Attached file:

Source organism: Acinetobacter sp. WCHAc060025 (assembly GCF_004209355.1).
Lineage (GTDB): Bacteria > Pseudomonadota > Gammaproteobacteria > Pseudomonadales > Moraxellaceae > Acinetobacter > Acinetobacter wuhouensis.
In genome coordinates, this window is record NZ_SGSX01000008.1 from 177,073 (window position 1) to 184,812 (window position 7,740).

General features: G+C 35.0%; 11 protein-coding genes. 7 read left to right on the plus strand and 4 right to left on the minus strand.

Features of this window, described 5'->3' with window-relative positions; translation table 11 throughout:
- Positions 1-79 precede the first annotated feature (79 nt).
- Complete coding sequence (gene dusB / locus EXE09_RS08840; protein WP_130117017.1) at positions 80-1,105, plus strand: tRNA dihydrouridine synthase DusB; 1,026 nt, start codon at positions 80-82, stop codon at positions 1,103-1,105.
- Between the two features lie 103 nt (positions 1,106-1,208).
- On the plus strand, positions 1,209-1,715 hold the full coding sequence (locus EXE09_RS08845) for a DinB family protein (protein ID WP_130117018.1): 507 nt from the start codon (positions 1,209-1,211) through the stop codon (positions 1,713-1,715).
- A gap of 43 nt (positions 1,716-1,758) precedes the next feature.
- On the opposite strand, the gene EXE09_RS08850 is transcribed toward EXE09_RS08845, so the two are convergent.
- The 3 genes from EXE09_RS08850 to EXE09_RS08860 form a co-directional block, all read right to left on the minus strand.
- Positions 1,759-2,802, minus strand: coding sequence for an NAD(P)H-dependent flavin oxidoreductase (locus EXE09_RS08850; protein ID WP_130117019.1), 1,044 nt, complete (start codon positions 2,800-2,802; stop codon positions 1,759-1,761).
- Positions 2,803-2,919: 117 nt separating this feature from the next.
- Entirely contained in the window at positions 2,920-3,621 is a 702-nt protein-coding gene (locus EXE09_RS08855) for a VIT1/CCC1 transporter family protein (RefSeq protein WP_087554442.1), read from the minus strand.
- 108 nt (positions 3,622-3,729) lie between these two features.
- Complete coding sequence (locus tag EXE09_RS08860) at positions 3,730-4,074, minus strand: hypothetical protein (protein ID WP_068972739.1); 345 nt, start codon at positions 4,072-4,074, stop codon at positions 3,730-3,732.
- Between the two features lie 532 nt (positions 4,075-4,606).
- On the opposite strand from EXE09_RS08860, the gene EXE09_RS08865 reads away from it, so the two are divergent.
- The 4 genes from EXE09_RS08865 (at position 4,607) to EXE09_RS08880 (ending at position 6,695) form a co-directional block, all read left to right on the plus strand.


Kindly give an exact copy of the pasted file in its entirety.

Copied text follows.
Source organism: Acinetobacter sp. WCHAc060025 (assembly GCF_004209355.1).
Lineage (GTDB): Bacteria > Pseudomonadota > Gammaproteobacteria > Pseudomonadales > Moraxellaceae > Acinetobacter > Acinetobacter wuhouensis.
In genome coordinates, this window is record NZ_SGSX01000008.1 from 177,073 (window position 1) to 184,812 (window position 7,740).

General features: G+C 35.0%; 11 protein-coding genes. 7 read left to right on the plus strand and 4 right to left on the minus strand.

Features of this window, described 5'->3' with window-relative positions; translation table 11 throughout:
- Positions 1-79 precede the first annotated feature (79 nt).
- Complete coding sequence (gene dusB / locus EXE09_RS08840; protein WP_130117017.1) at positions 80-1,105, plus strand: tRNA dihydrouridine synthase DusB; 1,026 nt, start codon at positions 80-82, stop codon at positions 1,103-1,105.
- Between the two features lie 103 nt (positions 1,106-1,208).
- On the plus strand, positions 1,209-1,715 hold the full coding sequence (locus EXE09_RS08845) for a DinB family protein (protein ID WP_130117018.1): 507 nt from the start codon (positions 1,209-1,211) through the stop codon (positions 1,713-1,715).
- A gap of 43 nt (positions 1,716-1,758) precedes the next feature.
- On the opposite strand, the gene EXE09_RS08850 is transcribed toward EXE09_RS08845, so the two are convergent.
- The 3 genes from EXE09_RS08850 to EXE09_RS08860 form a co-directional block, all read right to left on the minus strand.
- Positions 1,759-2,802, minus strand: coding sequence for an NAD(P)H-dependent flavin oxidoreductase (locus EXE09_RS08850; protein ID WP_130117019.1), 1,044 nt, complete (start codon positions 2,800-2,802; stop codon positions 1,759-1,761).
- Positions 2,803-2,919: 117 nt separating this feature from the next.
- Entirely contained in the window at positions 2,920-3,621 is a 702-nt protein-coding gene (locus EXE09_RS08855) for a VIT1/CCC1 transporter family protein (RefSeq protein WP_087554442.1), read from the minus strand.
- 108 nt (positions 3,622-3,729) lie between these two features.
- Complete coding sequence (locus tag EXE09_RS08860) at positions 3,730-4,074, minus strand: hypothetical protein (protein ID WP_068972739.1); 345 nt, start codon at positions 4,072-4,074, stop codon at positions 3,730-3,732.
- Between the two features lie 532 nt (positions 4,075-4,606).
- On the opposite strand from EXE09_RS08860, the gene EXE09_RS08865 reads away from it, so the two are divergent.
- The 4 genes from EXE09_RS08865 (at position 4,607) to EXE09_RS08880 (ending at position 6,695) form a co-directional block, all read left to right on the plus strand.